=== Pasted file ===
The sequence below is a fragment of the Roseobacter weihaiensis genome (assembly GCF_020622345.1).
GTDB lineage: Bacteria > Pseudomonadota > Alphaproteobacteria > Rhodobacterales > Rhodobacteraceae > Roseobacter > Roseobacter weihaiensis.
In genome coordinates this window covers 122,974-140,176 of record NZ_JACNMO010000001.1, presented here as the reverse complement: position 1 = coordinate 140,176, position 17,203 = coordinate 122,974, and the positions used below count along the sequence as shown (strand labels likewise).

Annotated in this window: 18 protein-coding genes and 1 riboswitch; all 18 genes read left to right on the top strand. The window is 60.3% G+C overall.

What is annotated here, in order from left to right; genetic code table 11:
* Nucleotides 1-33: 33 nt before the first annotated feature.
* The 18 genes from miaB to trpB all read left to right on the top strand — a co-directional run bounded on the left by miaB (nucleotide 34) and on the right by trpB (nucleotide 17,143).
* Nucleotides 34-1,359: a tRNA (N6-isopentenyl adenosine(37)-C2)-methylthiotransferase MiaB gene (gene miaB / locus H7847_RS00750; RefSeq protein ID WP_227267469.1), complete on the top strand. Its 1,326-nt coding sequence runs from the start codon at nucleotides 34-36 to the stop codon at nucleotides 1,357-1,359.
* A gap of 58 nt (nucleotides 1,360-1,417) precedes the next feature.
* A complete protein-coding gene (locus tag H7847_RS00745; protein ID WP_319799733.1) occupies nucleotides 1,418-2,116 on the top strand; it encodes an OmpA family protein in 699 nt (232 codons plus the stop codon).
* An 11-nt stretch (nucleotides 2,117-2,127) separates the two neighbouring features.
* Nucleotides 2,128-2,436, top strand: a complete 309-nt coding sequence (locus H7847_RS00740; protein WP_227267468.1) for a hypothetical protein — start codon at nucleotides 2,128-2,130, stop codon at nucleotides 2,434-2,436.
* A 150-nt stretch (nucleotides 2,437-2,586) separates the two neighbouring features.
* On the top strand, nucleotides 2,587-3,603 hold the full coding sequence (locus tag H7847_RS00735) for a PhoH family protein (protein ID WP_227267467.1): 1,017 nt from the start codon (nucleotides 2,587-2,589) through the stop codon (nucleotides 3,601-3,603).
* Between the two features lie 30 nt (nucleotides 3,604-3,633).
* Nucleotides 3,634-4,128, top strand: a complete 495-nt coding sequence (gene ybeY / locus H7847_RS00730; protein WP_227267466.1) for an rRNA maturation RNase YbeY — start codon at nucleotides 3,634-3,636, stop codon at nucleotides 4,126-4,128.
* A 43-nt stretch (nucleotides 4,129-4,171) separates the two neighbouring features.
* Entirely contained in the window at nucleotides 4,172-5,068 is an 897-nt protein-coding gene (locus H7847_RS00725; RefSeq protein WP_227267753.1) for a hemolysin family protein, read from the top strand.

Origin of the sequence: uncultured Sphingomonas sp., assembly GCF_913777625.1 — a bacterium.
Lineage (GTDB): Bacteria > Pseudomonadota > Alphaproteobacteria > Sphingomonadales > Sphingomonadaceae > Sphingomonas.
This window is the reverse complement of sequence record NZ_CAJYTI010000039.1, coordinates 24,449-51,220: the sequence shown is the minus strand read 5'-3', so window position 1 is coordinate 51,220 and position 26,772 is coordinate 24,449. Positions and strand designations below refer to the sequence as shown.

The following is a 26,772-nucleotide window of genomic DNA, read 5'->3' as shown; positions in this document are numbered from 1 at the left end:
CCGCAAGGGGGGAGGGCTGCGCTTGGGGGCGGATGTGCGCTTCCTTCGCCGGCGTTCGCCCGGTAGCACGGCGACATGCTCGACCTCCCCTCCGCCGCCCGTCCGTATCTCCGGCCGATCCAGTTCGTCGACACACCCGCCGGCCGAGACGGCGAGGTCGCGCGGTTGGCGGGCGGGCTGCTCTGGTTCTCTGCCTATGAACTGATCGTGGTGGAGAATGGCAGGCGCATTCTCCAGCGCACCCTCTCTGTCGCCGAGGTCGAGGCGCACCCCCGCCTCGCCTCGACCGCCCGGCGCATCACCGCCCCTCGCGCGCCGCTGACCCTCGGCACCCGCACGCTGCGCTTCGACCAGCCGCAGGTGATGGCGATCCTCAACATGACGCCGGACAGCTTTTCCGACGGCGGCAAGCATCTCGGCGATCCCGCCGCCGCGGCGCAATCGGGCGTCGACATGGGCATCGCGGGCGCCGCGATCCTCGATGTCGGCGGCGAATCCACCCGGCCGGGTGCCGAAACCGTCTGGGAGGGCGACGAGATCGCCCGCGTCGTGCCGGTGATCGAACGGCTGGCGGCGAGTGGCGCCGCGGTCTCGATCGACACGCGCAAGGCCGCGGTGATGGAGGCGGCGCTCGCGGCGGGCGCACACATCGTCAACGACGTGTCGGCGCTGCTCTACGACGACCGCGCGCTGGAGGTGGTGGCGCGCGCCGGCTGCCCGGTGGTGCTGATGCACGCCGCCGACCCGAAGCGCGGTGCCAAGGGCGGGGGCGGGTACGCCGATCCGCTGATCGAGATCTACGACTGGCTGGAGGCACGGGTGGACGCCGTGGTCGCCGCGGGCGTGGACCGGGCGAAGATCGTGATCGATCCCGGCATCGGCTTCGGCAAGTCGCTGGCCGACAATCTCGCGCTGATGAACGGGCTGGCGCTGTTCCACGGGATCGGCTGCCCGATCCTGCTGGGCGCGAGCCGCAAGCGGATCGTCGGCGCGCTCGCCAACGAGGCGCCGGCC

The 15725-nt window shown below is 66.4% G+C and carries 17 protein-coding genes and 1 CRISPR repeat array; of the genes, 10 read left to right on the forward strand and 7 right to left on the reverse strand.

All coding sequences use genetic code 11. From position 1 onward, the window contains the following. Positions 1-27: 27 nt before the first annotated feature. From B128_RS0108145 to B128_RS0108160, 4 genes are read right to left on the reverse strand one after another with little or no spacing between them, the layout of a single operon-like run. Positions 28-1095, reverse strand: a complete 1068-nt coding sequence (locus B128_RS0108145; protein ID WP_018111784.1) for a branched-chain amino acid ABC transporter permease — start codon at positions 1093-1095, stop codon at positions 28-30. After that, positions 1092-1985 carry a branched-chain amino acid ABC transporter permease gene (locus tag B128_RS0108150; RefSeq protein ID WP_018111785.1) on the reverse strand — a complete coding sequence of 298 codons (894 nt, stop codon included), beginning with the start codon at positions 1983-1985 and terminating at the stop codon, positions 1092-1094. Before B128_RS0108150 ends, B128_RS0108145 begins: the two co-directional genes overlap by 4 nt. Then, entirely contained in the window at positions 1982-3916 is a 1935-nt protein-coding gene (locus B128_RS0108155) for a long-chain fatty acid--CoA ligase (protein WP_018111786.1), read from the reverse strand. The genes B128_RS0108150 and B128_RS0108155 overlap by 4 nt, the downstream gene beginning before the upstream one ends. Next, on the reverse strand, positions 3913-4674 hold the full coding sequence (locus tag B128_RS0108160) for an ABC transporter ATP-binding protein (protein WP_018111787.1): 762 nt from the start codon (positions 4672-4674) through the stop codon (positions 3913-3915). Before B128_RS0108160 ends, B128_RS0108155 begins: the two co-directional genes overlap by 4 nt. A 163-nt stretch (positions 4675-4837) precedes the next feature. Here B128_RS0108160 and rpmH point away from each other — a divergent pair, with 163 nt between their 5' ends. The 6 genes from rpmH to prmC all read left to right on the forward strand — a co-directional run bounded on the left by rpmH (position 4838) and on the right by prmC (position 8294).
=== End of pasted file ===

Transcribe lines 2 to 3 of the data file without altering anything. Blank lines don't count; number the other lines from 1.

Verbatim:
GTDB lineage: Bacteria > Pseudomonadota > Alphaproteobacteria > Rhodobacterales > Rhodobacteraceae > Roseobacter > Roseobacter weihaiensis.
In genome coordinates this window covers 122,974-140,176 of record NZ_JACNMO010000001.1, presented here as the reverse complement: position 1 = coordinate 140,176, position 17,203 = coordinate 122,974, and the positions used below count along the sequence as shown (strand labels likewise).